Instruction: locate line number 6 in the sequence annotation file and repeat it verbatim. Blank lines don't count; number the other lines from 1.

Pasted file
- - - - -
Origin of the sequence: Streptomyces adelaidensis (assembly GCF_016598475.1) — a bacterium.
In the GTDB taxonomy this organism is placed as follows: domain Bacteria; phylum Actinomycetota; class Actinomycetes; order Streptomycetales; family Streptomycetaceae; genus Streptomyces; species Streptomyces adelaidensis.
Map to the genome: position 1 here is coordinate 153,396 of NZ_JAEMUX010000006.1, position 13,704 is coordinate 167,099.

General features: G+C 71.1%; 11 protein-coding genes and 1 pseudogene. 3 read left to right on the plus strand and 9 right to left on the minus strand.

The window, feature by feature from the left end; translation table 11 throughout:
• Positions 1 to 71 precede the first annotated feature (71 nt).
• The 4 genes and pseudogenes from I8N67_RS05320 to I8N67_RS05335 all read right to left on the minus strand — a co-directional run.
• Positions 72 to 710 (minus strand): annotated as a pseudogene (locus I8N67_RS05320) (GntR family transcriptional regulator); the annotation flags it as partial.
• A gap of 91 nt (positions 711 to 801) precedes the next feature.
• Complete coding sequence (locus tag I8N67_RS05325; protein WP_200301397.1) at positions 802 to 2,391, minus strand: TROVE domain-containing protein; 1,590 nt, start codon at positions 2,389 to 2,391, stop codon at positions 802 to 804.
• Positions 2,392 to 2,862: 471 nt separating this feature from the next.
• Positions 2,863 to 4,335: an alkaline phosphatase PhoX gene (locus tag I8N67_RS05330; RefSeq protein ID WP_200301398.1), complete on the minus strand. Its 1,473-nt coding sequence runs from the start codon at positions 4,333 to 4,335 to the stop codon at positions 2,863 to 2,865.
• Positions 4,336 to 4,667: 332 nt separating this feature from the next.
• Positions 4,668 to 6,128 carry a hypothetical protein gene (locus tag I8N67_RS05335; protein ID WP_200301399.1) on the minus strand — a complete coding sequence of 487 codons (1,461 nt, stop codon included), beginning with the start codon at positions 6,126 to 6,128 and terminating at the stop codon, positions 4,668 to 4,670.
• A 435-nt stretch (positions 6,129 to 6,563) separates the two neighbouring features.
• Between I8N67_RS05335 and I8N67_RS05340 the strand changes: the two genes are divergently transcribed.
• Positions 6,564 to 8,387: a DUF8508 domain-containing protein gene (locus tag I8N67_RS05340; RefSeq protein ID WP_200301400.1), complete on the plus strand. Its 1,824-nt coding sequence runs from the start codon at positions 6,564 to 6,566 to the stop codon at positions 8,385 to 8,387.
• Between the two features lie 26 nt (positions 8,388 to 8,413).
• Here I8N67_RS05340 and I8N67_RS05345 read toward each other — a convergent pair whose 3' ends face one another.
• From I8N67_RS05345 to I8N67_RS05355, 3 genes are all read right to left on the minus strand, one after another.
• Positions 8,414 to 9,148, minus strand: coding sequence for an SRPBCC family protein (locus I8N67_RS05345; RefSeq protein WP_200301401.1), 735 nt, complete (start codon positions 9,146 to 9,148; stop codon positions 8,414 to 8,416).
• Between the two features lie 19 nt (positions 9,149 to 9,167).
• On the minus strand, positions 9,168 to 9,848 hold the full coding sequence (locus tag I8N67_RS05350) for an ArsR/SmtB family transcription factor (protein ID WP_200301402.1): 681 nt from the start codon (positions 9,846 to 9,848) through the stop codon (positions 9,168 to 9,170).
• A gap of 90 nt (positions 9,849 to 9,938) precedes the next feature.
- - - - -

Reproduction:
• Positions 1 to 71 precede the first annotated feature (71 nt).